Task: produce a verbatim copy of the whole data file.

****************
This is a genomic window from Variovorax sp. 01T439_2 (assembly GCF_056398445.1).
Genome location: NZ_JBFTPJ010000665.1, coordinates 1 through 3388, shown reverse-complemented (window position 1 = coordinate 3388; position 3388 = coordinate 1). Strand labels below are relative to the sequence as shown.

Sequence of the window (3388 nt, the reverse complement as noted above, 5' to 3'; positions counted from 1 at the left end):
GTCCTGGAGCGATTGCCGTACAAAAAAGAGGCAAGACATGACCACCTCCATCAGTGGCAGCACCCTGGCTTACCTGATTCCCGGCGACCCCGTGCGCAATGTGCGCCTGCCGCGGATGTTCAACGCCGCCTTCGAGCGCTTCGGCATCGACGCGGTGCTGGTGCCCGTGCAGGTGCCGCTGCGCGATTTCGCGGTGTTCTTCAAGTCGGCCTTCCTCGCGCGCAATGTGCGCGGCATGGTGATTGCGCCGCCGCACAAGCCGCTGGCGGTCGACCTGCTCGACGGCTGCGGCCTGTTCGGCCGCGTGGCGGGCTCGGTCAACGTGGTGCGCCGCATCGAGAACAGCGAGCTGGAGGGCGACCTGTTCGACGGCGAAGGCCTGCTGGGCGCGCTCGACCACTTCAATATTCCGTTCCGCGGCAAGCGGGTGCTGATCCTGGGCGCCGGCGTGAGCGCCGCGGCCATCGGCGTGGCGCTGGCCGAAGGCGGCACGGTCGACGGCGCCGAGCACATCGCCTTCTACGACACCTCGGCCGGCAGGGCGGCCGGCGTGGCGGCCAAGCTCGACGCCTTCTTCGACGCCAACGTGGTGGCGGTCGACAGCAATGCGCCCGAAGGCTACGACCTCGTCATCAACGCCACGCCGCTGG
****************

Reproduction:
This is a genomic window from Variovorax sp. 01T439_2 (assembly GCF_056398445.1).
Genome location: NZ_JBFTPJ010000665.1, coordinates 1 through 3388, shown reverse-complemented (window position 1 = coordinate 3388; position 3388 = coordinate 1). Strand labels below are relative to the sequence as shown.

Sequence of the window (3388 nt, the reverse complement as noted above, 5' to 3'; positions counted from 1 at the left end):
GTCCTGGAGCGATTGCCGTACAAAAAAGAGGCAAGACATGACCACCTCCATCAGTGGCAGCACCCTGGCTTACCTGATTCCCGGCGACCCCGTGCGCAATGTGCGCCTGCCGCGGATGTTCAACGCCGCCTTCGAGCGCTTCGGCATCGACGCGGTGCTGGTGCCCGTGCAGGTGCCGCTGCGCGATTTCGCGGTGTTCTTCAAGTCGGCCTTCCTCGCGCGCAATGTGCGCGGCATGGTGATTGCGCCGCCGCACAAGCCGCTGGCGGTCGACCTGCTCGACGGCTGCGGCCTGTTCGGCCGCGTGGCGGGCTCGGTCAACGTGGTGCGCCGCATCGAGAACAGCGAGCTGGAGGGCGACCTGTTCGACGGCGAAGGCCTGCTGGGCGCGCTCGACCACTTCAATATTCCGTTCCGCGGCAAGCGGGTGCTGATCCTGGGCGCCGGCGTGAGCGCCGCGGCCATCGGCGTGGCGCTGGCCGAAGGCGGCACGGTCGACGGCGCCGAGCACATCGCCTTCTACGACACCTCGGCCGGCAGGGCGGCCGGCGTGGCGGCCAAGCTCGACGCCTTCTTCGACGCCAACGTGGTGGCGGTCGACAGCAATGCGCCCGAAGGCTACGACCTCGTCATCAACGCCACGCCGCTGG